July 28, 2011

One of my Oldest patients

This post is part of a series of posts in a dual duel between me and Shruti of Better Butter. She suggested that I should write about this.

The Oldest patient I had was about 93 years of age, a frail old lady with great composure. She had a tooth hanging along which would not come out so easily and so I was requested to do the needful. Neither the case nor the patient was of any trouble. So I should talk about another 'oldie'.

This was during the student days and the Third year requires us to have some knowledge of General Medicine and General Surgery. Since they assume that dentists need not know those subjects as docs do, the training is rather mild. 

However, during exam time, we are supposed to examine patients at random and take a detailed case history and suggest treatment for the case. What the hospital staff does is have a few easier cases put up for us so that we could do well in the practicals.

One such patient was named John. He was a chronic asthmatic and was called to get admitted to the hospital during every practical exam. He was a heftily built fellow who appeared to be around 60 years of age, but claimed to be 85 years old. Hence on this post.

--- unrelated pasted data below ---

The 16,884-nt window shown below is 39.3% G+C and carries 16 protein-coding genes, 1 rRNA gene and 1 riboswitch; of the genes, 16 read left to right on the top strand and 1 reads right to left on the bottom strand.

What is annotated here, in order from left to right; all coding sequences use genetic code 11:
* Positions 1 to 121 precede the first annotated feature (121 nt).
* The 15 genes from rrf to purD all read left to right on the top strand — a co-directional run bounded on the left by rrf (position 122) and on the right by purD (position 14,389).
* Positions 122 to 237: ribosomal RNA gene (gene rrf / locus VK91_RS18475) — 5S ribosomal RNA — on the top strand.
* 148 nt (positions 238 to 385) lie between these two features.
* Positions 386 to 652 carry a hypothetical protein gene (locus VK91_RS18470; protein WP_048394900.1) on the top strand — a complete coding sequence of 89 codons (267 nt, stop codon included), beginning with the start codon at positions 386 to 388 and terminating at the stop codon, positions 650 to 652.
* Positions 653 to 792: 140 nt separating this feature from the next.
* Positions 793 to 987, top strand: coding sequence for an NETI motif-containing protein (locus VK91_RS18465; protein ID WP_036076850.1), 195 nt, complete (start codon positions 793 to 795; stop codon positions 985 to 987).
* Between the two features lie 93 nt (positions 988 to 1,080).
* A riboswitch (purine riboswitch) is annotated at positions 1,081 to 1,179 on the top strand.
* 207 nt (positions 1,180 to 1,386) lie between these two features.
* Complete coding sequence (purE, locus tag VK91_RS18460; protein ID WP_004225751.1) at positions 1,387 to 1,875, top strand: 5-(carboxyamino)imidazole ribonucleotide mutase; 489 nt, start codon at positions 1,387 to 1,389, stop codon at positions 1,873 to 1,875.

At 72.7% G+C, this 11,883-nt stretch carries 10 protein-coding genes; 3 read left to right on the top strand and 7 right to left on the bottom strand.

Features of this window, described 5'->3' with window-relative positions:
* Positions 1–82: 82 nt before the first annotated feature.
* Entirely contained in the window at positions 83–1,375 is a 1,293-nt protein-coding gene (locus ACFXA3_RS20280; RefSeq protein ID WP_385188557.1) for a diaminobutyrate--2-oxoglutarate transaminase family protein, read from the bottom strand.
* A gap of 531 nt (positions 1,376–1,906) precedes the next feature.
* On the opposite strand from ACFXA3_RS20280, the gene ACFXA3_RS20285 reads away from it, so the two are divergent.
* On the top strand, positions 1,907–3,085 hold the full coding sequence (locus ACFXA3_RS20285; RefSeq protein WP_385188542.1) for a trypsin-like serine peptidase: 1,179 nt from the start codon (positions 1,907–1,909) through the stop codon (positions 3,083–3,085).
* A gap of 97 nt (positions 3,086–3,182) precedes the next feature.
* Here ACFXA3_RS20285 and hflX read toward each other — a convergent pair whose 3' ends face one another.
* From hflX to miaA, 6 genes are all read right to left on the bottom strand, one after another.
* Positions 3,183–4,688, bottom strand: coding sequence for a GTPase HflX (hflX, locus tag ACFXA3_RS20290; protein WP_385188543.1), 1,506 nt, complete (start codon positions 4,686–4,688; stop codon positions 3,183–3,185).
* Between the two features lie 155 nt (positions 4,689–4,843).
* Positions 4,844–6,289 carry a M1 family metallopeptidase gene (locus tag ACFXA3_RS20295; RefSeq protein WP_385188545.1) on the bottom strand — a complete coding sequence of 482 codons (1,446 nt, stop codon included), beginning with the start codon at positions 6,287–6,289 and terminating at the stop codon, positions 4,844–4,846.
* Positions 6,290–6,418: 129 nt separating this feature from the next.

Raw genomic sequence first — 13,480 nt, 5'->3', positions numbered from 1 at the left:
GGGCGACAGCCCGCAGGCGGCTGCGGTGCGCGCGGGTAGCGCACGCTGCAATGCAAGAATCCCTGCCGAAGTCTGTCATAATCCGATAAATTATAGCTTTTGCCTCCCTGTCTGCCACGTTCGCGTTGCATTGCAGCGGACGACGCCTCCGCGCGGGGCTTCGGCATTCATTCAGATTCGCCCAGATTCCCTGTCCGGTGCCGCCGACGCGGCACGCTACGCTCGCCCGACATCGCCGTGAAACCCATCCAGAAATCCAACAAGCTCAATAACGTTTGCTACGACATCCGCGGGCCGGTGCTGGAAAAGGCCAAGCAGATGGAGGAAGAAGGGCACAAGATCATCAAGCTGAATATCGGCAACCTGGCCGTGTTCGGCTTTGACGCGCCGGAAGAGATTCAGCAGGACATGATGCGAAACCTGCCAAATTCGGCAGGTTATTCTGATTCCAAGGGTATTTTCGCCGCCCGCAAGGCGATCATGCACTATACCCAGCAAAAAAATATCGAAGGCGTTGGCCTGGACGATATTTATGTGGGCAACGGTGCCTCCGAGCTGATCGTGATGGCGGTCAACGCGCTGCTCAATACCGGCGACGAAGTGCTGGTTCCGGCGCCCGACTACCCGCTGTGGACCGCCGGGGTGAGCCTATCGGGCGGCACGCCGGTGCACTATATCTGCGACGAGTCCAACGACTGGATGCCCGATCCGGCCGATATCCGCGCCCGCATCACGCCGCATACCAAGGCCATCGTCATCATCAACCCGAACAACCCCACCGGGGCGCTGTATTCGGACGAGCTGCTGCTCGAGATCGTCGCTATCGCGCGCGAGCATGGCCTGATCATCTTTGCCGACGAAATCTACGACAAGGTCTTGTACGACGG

This chap was admitted and treated for free and was given free meals (proper ones, sometimes even Biryani and the like) so that he could be cooperative during the exam. We had heard cases from our seniors that he even demanded a bottle to be cooperative.

Fortunately for me, I was assigned his bed to take up the case history. And he had the answers ready as if on rote for every question I posed to him. Only when I re-questioned him on his supposed age did he get flinchy. He even dared me to visit his home so that he could show me proof of his age. But when I completed him on his physique he mellowed down and became more cooperative.

And when I had finished, guess what he did.. yeah, like a true Indian, asked for Chai-paani !! Had I had an inkling those ten years back that I would be writing this, I would have given him some Chai Biskut!!

So Shru, Why do u conceal your four letter words behinds inanities like Fish, Flop, etc... and not use the real word when you actually mean it?

July 09, 2011

Rail Gyaan again!

Its been a long time since a railway related post on this page. So here it comes.